Let’s Drink to One Last Fascist‑Free Weekend
Sekt in Vienna
The new delicatessen on the corner seems to sell pasta, condiments, wine, and not much else. But they have a couple of metal tables set outside, and it’s an unseasonably warm day in Vienna, pushing 70 degrees Fahrenheit in mid-October. There are 72 hours left before Austria’s snap national election. It was called in the Spring, when the lumbering governing coalition of the center-left SPÖ and the center-right ÖVP—which has governed almost non-stop since the end of World War II—collapsed.
I settle at a table with a sekt—Austrian sparkling wine. Just across the street is a poster for the “new” ÖVP—currently leading the polls, rejuvenated by its new leader (and after Monday, perhaps Austria’s youngest-ever chancellor) Sebastian Kurz, the 31-year-old foreign minister. Kurz has been dubbed the “Wunderwuzzi”—a backhanded compliment that marries the terms “Wunderkind” and “toddler.”
These campaign posters, which are now all over the place, invite mild defacement. “Now. Or Never.” Kurz says on one. (Someone scrawled “Never” on Kurz’s forehead.)
The SPÖ’s campaign against Kurz was dirty, breaking a long-held taboo against negative campaigning here. Austria has not escaped our brave new world’s tide of political farce, and this scandal has it all: Facebook, George Soros-linked anti-Semitism, Islamophobia, shady political strategists, bribery. To recap: the SPÖ is accused of being responsible for a Facebook campaign smearing Sebastian Kurz—with pages claiming he was part of a “dubious” George Soros-funded political network and accusing him of having a secret plan to increase immigration from Islamic countries.
The news magazine Profil claimed that the sites were run by Tal Silberstein, an Israeli strategist whom the SPÖ chancellor, Christian Kern, had hired to mastermind his campaign. Silberstein, a negative campaign guru of sorts, was fired in August in connection with a money-laundering scandal in Israel, but Profil say his team continued to run the pages. In another twist, Peter Puller, who worked on the SPÖ campaign with Silberstein, claims the ÖVP once offered him 100,000 Euros to switch sides. The ÖVP denies this and is threatening to sue.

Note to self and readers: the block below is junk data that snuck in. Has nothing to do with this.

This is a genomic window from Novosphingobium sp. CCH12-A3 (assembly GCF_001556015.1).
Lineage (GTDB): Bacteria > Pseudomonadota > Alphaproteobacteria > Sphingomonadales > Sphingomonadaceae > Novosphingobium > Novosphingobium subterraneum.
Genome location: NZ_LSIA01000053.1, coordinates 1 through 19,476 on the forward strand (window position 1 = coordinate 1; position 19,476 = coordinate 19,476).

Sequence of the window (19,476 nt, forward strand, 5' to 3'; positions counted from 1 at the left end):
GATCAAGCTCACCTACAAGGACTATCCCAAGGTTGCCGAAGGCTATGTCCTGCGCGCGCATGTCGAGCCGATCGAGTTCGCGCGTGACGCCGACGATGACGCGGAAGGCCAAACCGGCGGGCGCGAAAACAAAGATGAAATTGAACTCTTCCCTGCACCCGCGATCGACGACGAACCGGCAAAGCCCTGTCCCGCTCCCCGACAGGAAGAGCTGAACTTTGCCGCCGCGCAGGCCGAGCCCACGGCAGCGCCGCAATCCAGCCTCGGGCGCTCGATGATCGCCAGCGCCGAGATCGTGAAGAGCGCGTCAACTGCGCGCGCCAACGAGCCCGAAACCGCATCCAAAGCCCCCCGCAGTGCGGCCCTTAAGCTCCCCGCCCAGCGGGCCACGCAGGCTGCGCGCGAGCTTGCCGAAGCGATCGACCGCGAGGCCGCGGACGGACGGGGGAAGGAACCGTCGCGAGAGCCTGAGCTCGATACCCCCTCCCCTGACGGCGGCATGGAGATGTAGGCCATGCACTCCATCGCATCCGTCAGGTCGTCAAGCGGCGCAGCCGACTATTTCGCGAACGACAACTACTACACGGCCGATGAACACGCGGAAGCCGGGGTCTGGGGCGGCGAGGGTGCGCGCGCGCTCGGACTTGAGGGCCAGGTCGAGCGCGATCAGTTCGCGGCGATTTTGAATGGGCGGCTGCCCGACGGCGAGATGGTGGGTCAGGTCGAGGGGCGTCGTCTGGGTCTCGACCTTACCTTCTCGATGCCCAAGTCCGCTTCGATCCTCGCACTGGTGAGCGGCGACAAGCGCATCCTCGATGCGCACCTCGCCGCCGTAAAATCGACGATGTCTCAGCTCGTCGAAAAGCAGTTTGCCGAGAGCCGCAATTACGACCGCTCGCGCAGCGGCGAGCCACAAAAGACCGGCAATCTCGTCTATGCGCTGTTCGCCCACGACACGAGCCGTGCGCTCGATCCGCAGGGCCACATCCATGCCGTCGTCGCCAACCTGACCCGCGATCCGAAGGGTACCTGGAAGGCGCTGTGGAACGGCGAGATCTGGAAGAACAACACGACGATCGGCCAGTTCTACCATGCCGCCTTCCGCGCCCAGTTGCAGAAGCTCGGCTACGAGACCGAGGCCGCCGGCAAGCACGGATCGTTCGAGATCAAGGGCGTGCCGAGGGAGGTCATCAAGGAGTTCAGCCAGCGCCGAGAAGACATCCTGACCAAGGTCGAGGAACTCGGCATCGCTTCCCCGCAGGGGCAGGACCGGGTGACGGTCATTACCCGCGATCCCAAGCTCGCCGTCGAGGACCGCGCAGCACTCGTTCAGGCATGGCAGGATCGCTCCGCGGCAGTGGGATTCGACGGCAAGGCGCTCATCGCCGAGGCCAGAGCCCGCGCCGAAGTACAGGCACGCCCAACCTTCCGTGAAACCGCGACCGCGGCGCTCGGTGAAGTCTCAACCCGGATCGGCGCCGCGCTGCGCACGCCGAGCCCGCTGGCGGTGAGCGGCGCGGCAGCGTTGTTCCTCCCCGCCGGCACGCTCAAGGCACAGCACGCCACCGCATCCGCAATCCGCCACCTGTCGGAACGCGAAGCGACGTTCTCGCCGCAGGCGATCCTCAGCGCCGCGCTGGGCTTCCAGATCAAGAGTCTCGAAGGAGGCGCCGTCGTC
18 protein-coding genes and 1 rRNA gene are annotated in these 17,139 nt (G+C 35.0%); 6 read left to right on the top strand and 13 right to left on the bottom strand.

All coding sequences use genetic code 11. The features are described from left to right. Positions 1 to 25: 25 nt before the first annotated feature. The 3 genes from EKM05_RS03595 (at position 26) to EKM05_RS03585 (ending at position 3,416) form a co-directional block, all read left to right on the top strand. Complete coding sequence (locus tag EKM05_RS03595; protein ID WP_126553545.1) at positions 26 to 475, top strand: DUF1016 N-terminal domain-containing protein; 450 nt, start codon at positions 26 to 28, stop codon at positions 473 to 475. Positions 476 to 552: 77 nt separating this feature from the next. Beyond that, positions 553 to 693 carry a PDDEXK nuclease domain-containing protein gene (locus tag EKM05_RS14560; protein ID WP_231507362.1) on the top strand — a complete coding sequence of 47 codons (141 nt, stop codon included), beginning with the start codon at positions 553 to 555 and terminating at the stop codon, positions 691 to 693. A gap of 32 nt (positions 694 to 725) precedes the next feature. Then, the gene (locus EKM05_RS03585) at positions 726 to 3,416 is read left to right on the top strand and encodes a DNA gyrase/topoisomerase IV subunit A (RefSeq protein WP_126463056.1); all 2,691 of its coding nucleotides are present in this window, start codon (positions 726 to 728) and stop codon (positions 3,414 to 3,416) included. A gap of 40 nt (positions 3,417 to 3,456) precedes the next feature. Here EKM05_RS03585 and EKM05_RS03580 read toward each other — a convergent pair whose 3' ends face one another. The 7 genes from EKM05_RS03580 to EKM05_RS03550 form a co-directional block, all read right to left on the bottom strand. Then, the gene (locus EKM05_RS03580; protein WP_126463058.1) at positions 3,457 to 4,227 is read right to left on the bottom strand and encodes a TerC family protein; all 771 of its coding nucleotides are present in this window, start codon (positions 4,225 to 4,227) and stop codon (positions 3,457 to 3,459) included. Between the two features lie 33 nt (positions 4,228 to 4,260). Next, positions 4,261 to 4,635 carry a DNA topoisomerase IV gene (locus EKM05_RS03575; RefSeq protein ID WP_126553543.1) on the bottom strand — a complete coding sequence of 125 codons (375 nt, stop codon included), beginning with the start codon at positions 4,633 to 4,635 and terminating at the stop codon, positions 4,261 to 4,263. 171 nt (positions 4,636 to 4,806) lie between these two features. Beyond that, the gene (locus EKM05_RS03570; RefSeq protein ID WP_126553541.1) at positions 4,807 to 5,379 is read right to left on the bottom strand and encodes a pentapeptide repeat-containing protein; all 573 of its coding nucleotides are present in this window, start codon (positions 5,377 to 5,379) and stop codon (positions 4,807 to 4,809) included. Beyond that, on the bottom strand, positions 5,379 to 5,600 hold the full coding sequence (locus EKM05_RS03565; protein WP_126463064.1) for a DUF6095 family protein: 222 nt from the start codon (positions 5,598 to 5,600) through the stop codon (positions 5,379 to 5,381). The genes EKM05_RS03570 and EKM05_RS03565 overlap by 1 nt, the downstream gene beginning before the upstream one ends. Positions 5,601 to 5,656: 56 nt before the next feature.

The new dirty campaign notwithstanding, the worst part of all this is that the SPÖ’s mess could well end up giving the far-right, proudly xenophobic Freedom Party (FPÖ) a larger piece of the electoral pie. The FPÖ and the SPÖ are jostling for second place with around 25 percent of the vote each. The most likely outcome of Monday’s poll is that that the FPÖ will enter a governing coalition with the ÖVP.
This is what happened 17 years ago. I remember the night when the “Blue-Black” coalition was announced: it was Feb. 19, 2000, five months after the election. A friend and I stumbled into the 150,000 people in Vienna protesting the FPÖ entering government. (We were teenagers. We had spent the evening getting my friend’s hair dyed purple and turquoise.)
Back then, the FPÖ’s rat-like but charismatic leader, Jörg Haider—who died in a car crash exactly nine years ago this week—had brought his party back from the political wilderness by campaigning on an anti-immigration ticket, despite Austria having the second-lowest immigration in the European Union. This time around, Austria has taken in one percent of its population in refugees—that’s more than Germany, proportionally—and Heinz-Christian Strache, the FPÖ’s leader (who was once arrested at a mock Hitler Youth march) has amped up the party’s xenophobic and nationalist flavor. A winning combination.
The SPÖ broke another long-held taboo this year—the 31-year, self-imposed ban on governing with the FPÖ—apparently because the party has cleaned up its act. In the months leading up to this week, it has not ruled out entering a coalition with the FPÖ.
The FPÖ has been increasing its vote share over the years, even in more liberal Vienna. This week, I saw people eagerly taking FPÖ pens and pamphlets from volunteers at my local U-bahn station. I scowled and shook my head to signal my disapproval of all this as I took cell phone snaps of a poster on which an airbrushed Strache stated “Islamization has to be stopped,” while on a bench mere feet away a young woman in a hijab scrolled through her phone.
Outside the confines of right-wing Burschenschaften—the secretive fraternities to which many of the FPÖ’s top brass are linked—and beyond explicit anti-foreigner soundbites, far-right politicians have a few other gambits: celebrating the 333rd anniversary of defeating the Ottomans after the siege of Vienna, to show the importance of “defending Western civilization”; reviving the pan-German nationalism—the notion that Austria belongs to German territory and culture—that the party had dropped under Haider’s leadership; liberal use of the word Heimat—the term for both a homeland and cultural identity that, to some, still carries an unsavory soil-and-blood charge. And, of course, wearing blue cornflowers, which were once associated with the Nazis.
The party says it has moved past its past. (It was founded by a former SS officer.) Apparently that’s enough for lots of people to vote for them. But only last week, the party had to suspend a member who allegedly did a “Heil Hitler” salute at a meeting in Styria province. They also recently had to expel a high-ranking party operative in Tyrol, who had displayed Nazi paraphernalia in the back of his pharmacy. Austria’s Mauthausen Komitee, a research group named for the Nazi concentration camp east of Linz, published an information booklet this year detailing 60 cases of Nazi-related incidents involving FPÖ members. As the booklet’s title notes, that’s a whole lot of isolated cases.
Still, there are 72 hours left before these people might have a seat at the table. It’s Friday, it’s sunny, and the FPÖ is not in charge, for one more weekend at least. Let’s drink some sparkling wine to that.